Country Report Egypt
The political turmoil in Egypt has pushed the economy into a dismal state. Extensive government spending has aggravated the fiscal and external imbalances and rendered Egypt reliant on elusive assistance. Egypt will probably muddle through until the elections, but the downside risks are high.
Strengths and weaknesses
Geopolitical importance ensures financial support during crisis
Egypt’s strategic importance is derived from the economic significance of the Suez Canal and the country’s key role in regional diplomacy, and facilitates financial support in times of crisis.
Revenues from transit in the Suez Canal resilient to political turmoil
Services revenues consist mainly of receipts from tourism and from transit through the Suez Canal. Unlike tourism, Suez Canal receipts were not affected by the political turmoil.
Import dependency for food and fuel
Egypt imports more than half of the 19m tons of wheat it consumes every year and the majority of the fuel it needs, rendering the country highly susceptible to the volatile prices on these markets.
The legacy of a large welfare state that is difficult to reform
Food and fuel subsidy programs were already extensive during the Mubarak regime (9% of GDP in 2010 or 27% of the budget) and were expanded to contain social unrest afterwards. The high reliance of the population on this system makes it difficult to reform without causing backlash.
1. Political stalemate
The increased efforts of the Muslim Brotherhood (MB) to consolidate power have increased the tensions with the seculars and brought the country to a political stalemate. The MB’s attempts include actions that undermined the independence of the judiciary, a controversial adoption of the constitution after a referendum with a mere 32% turnout, retaliation on critics and a recent cabinet reshuffle increasing MB representation. Consequently the opposition joined forces in the National Salvation Front and refuses any collaboration, which impairs the implementation of much needed reforms. MB’s attempts to tighten its grip on the power also aggravated the conflict between the executive and the judiciary, causing serious delays of the parliamentary elections. Though the polls are expected in October 2013, the necessary legislation is still in limbo.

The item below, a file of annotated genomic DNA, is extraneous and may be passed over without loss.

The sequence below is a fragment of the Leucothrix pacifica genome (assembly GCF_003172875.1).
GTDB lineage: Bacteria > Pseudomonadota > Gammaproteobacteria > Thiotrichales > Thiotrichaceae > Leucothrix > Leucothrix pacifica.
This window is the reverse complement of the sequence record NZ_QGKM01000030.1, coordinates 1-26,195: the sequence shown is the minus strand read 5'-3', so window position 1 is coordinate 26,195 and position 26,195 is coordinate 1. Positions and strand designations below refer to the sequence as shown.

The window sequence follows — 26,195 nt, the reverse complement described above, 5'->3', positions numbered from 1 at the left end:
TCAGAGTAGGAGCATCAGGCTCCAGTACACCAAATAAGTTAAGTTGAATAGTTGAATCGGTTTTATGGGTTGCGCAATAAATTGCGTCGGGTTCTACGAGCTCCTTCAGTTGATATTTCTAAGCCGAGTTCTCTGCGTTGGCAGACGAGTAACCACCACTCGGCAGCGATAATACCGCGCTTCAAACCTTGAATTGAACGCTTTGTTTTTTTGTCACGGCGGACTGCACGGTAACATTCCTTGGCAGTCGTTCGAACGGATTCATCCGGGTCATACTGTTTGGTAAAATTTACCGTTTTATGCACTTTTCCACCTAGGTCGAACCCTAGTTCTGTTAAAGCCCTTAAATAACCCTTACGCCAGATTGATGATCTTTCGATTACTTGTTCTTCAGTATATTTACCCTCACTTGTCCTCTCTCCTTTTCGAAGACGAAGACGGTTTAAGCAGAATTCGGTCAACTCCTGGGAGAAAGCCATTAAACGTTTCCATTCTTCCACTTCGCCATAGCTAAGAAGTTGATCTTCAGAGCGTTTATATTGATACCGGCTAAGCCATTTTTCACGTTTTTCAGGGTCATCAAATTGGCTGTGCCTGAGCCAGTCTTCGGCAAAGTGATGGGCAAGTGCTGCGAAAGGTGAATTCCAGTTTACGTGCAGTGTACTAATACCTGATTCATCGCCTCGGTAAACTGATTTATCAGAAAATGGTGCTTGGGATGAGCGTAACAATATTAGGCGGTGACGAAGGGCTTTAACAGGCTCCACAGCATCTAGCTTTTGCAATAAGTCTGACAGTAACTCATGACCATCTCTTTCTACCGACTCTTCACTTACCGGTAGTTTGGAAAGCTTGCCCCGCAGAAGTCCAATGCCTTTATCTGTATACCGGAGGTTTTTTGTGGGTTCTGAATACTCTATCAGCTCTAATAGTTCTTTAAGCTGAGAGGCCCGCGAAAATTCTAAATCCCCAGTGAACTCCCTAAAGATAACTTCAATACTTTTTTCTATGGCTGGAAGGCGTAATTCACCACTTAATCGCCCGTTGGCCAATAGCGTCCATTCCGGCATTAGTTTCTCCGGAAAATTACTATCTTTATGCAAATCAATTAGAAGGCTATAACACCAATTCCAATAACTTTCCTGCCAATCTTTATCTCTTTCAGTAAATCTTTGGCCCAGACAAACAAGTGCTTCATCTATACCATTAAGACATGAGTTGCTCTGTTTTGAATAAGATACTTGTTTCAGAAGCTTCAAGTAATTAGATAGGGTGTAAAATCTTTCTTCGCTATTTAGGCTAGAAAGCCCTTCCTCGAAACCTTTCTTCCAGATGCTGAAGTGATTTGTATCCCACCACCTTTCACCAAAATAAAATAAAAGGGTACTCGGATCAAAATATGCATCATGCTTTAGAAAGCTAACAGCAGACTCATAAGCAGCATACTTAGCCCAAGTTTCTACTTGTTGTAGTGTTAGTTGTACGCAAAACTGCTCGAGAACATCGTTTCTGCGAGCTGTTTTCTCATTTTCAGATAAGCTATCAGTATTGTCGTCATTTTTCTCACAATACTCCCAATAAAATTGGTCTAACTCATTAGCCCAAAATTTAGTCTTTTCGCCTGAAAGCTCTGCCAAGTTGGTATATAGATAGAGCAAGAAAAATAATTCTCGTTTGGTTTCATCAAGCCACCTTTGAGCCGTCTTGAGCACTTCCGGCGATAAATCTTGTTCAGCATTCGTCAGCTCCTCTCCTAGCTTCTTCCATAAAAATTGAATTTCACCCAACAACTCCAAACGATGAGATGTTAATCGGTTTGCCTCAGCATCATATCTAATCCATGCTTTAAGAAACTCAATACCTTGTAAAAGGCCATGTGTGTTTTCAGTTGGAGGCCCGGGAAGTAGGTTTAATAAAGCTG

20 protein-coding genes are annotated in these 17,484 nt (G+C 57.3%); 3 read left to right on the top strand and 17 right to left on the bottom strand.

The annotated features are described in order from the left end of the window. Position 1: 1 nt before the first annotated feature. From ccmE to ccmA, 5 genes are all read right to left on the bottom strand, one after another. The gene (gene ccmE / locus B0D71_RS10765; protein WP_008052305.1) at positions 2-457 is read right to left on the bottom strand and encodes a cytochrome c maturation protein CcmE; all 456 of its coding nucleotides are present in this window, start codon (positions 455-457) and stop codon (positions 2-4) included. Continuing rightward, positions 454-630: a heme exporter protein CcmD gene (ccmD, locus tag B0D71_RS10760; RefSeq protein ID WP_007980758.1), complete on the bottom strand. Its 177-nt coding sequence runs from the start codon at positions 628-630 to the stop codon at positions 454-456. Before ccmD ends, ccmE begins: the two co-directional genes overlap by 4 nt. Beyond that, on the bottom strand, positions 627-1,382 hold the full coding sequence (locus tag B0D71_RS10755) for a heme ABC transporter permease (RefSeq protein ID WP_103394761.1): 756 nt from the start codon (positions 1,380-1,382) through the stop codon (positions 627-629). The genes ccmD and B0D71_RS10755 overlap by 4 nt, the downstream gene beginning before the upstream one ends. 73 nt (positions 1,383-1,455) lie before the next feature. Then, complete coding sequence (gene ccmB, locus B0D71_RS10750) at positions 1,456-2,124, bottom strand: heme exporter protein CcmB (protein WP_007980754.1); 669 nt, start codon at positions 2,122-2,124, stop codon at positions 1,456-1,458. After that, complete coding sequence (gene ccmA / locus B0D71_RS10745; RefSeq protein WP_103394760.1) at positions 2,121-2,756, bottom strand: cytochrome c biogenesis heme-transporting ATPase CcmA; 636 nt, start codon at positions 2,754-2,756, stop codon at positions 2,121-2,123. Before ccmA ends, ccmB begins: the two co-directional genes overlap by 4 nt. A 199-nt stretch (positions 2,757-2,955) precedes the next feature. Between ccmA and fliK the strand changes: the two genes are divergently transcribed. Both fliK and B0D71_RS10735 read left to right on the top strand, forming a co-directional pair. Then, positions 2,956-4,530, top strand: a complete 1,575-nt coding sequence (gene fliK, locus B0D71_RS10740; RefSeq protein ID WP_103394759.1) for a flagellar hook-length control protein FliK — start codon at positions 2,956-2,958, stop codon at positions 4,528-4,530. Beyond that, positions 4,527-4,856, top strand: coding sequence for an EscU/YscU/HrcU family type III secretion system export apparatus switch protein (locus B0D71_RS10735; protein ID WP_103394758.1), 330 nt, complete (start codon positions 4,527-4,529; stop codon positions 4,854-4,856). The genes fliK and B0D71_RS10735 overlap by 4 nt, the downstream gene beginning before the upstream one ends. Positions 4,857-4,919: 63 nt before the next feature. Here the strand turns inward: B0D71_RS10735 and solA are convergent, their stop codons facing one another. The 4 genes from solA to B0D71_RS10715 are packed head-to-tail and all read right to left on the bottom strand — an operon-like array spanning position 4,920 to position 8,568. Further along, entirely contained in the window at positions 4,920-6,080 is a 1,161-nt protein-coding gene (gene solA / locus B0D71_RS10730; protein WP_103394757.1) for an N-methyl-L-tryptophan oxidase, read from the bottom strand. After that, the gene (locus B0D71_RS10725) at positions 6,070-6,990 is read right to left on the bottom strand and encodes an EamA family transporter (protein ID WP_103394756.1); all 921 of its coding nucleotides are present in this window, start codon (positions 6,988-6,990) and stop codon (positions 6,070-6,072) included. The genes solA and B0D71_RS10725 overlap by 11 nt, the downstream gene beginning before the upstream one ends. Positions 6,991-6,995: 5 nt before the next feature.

2. Social turmoil intensifies
The popularity of the MB has decreased amid unmet expectations and the deteriorating economic situation. Economic growth is sluggish (2% forecast for 2013) and far too low to create jobs for the many unemployed (unemployment is forecasted to break records in 2013 at 14.8% and more than 30% among the young). Social unrest and security issues linger, while sectarian violence between Copts and Muslims has re-emerged. Against this backdrop, certain developments could trigger a level of social upheaval that might threaten government stability, in which case the army is expected to step in. For the upcoming months, possible electricity shortages during the hot Ramadan summer days and the erosion of the purchasing power as a result of soaring inflation are such worrisome developments. The deal with Qatar for gas supply this summer provides some risk mitigation against the electricity shortages, but the recent disagreements on delivery terms indicate the shortage issue is not off the table yet. Inflation skyrocketed from 4.7% yoy in December 2012 to 8.1% yoy in April 2013, mainly driven by a 10% depreciation of the currency (EGP) in 2013, as policy stagnation reinforced the negative market sentiment. Moving forward, the situation is expected to deteriorate as the current political deadlock aggravates the imbalances in an already downtrodden economy and deters market sentiment.
3. An external crisis looming on Egypt...